Rhyming quatrains combine with an energy-filled rap to capture a bear’s journey of self-discovery.
Birdsong has woken the little brown bear up for so long that he knows all the words. But when he tries singing them, his voice is “strong, / but it wasn’t exactly / a bird sort of song.” In fact, his voice makes the birds fly away. When an owl flutters down to give advice, the bear jumps to the wrong conclusions. The owl points out that birds fly. Instead of understanding that birds and bears are different, the bear thinks learning to fly will help him sing—but, of course, he just falls to the ground. The owl explains that birds have beaks, so the bear creates a paper beak—but that does nothing for his singing. When the owl finally suggests there are plenty of things the bear can do, the enthusiastic ursine discovers his own song, a rap. “I can…swim, I can catch. / I can sniff, I can scratch….” As his audience grows, his rap builds in enthusiasm and self-realization until the exhausted bear remembers something else he loves to do—sleep. Simple illustrations in bold crayon colors against a neutral background make this book a good storytime selection, though it will take some practice to perfect the meter and transitions in and out of the rap segment.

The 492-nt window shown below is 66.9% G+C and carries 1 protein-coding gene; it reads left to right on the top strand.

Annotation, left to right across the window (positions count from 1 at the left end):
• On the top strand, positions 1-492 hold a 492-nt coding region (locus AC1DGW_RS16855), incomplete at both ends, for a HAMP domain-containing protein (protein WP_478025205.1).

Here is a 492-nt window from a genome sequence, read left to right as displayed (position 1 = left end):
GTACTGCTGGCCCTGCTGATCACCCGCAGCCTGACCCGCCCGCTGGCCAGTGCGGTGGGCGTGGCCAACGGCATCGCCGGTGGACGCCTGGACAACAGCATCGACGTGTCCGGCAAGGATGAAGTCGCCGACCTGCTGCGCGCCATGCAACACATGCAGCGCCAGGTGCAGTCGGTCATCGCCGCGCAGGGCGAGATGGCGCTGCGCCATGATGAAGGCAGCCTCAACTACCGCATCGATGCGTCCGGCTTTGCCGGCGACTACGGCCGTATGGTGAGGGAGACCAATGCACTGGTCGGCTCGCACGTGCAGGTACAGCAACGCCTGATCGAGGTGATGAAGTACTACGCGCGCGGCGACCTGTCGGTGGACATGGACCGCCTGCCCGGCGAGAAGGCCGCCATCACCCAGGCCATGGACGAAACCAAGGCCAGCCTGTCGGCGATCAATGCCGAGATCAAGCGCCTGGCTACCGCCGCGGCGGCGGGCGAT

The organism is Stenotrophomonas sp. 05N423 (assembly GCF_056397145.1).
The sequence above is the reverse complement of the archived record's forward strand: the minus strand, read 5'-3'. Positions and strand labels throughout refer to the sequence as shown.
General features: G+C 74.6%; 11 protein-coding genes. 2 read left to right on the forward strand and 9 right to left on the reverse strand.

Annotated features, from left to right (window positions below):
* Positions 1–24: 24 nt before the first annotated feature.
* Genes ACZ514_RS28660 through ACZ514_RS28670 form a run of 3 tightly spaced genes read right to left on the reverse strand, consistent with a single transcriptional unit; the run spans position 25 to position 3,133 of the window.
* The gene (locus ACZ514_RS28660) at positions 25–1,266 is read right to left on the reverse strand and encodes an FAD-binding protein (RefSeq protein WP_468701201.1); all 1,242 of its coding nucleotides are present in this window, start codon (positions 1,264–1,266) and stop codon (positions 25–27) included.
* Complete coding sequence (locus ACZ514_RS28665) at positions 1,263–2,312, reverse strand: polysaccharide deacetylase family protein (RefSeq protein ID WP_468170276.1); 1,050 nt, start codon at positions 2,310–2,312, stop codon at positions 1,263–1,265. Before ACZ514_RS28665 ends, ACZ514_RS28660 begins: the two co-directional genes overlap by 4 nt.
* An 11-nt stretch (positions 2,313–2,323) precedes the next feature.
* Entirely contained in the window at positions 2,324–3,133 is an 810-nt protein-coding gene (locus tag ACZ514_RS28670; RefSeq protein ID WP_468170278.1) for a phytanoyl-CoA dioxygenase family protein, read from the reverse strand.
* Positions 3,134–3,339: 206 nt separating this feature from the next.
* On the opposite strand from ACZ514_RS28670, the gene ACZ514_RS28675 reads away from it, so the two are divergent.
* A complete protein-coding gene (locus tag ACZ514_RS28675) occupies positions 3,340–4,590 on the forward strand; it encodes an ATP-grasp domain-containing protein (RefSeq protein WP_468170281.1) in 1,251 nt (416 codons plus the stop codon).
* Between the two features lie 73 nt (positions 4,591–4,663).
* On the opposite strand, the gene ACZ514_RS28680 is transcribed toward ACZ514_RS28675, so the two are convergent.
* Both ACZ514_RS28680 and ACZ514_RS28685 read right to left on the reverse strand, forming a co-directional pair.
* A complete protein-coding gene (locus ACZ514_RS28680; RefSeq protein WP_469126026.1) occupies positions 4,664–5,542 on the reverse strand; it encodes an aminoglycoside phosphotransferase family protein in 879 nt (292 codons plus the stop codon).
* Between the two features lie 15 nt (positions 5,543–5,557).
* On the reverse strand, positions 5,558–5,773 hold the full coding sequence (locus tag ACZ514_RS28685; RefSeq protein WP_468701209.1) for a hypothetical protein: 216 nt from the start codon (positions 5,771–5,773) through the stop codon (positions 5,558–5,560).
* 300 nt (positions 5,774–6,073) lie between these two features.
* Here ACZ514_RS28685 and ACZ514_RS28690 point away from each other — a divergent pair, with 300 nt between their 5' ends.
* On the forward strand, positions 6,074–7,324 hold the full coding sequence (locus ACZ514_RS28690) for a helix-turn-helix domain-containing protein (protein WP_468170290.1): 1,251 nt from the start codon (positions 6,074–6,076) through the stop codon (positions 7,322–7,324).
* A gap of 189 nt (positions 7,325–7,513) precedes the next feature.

Readers will appreciate learning that there’s more than one way to sing a song. (Picture book. 3-6)